NCLB, Accountability, and Bilingual Education

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To the Editor:

Your informative article on No Child Left Behind Act data for English-learners ("Federal Data Show Gains on Language," March 23, 2005) offers many useful insights. But James Crawford’s biased criticism of the law’s “dysfunctional system of accountability” lacked perspective.

Mr. Crawford, the former head of Bilingual Educators for Kerry, fails to note that as a direct result of the federal No Child Left Behind law, many states have established standards and are tracking the progress of English-language learners toward English fluency for the first time.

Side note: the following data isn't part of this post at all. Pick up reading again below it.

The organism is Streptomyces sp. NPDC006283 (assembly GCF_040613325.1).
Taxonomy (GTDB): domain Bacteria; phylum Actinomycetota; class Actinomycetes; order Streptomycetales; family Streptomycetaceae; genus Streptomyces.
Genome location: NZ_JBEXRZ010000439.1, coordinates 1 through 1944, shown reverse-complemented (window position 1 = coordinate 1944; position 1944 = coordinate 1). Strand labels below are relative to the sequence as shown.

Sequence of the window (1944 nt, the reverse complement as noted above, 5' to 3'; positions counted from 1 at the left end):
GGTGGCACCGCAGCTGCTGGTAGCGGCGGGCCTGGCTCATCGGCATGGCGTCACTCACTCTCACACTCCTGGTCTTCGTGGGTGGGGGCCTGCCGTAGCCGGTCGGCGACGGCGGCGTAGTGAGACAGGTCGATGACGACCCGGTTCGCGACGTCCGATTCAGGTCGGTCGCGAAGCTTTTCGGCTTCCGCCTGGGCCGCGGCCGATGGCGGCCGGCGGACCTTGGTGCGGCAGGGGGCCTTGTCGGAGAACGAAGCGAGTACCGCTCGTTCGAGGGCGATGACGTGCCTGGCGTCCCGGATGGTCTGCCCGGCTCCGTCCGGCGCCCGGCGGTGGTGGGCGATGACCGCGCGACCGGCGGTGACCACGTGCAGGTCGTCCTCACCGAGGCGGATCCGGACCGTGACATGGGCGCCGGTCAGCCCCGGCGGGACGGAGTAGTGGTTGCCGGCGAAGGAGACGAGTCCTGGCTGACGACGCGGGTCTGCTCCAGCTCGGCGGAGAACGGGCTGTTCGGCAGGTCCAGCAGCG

Under the old federal Bilingual Education Act, which the No Child Left Behind Act replaced, federally funded bilingual programs were not required to demonstrate any progress in teaching children English fluency. In fact, some of these programs failed to demonstrate any measurable progress toward English fluency by any children.

Clearly, there is much work to be done to meet the No Child Left Behind legislation’s ambitious goals. But scrapping the accountability system, as Mr. Crawford suggests, would be a terrible idea.

Don Soifer
Executive Vice President
Lexington Institute
Arlington, Va.

Vol. 24, Issue 31, Page 50

Published in Print: April 13, 2005, as NCLB, Accountability, and Bilingual Education

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